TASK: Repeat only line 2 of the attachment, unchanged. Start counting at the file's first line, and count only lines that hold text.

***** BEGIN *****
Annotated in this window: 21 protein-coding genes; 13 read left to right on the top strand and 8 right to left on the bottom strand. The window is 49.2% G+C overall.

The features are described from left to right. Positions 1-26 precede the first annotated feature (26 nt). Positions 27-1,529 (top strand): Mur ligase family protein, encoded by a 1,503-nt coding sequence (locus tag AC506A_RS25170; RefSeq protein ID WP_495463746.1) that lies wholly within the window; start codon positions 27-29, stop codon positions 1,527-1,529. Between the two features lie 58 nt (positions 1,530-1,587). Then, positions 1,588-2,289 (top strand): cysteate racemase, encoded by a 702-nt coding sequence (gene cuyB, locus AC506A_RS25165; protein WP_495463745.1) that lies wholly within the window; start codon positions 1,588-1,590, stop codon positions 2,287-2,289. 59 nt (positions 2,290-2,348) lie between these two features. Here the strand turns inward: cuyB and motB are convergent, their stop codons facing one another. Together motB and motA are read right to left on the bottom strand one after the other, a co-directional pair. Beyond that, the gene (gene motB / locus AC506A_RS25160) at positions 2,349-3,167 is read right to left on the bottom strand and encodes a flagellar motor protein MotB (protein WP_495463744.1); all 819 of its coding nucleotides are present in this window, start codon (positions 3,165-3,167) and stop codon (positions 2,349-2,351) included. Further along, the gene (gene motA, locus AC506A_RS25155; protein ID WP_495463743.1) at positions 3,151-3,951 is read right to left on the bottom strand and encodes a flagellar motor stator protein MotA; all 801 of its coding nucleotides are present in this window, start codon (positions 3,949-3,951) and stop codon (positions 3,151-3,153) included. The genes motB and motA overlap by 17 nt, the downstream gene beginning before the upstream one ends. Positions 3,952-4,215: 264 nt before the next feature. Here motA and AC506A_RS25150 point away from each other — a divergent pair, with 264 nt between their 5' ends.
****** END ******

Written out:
The features are described from left to right. Positions 1-26 precede the first annotated feature (26 nt). Positions 27-1,529 (top strand): Mur ligase family protein, encoded by a 1,503-nt coding sequence (locus tag AC506A_RS25170; RefSeq protein ID WP_495463746.1) that lies wholly within the window; start codon positions 27-29, stop codon positions 1,527-1,529. Between the two features lie 58 nt (positions 1,530-1,587). Then, positions 1,588-2,289 (top strand): cysteate racemase, encoded by a 702-nt coding sequence (gene cuyB, locus AC506A_RS25165; protein WP_495463745.1) that lies wholly within the window; start codon positions 1,588-1,590, stop codon positions 2,287-2,289. 59 nt (positions 2,290-2,348) lie between these two features. Here the strand turns inward: cuyB and motB are convergent, their stop codons facing one another. Together motB and motA are read right to left on the bottom strand one after the other, a co-directional pair. Beyond that, the gene (gene motB / locus AC506A_RS25160) at positions 2,349-3,167 is read right to left on the bottom strand and encodes a flagellar motor protein MotB (protein WP_495463744.1); all 819 of its coding nucleotides are present in this window, start codon (positions 3,165-3,167) and stop codon (positions 2,349-2,351) included. Further along, the gene (gene motA, locus AC506A_RS25155; protein ID WP_495463743.1) at positions 3,151-3,951 is read right to left on the bottom strand and encodes a flagellar motor stator protein MotA; all 801 of its coding nucleotides are present in this window, start codon (positions 3,949-3,951) and stop codon (positions 3,151-3,153) included. The genes motB and motA overlap by 17 nt, the downstream gene beginning before the upstream one ends. Positions 3,952-4,215: 264 nt before the next feature. Here motA and AC506A_RS25150 point away from each other — a divergent pair, with 264 nt between their 5' ends.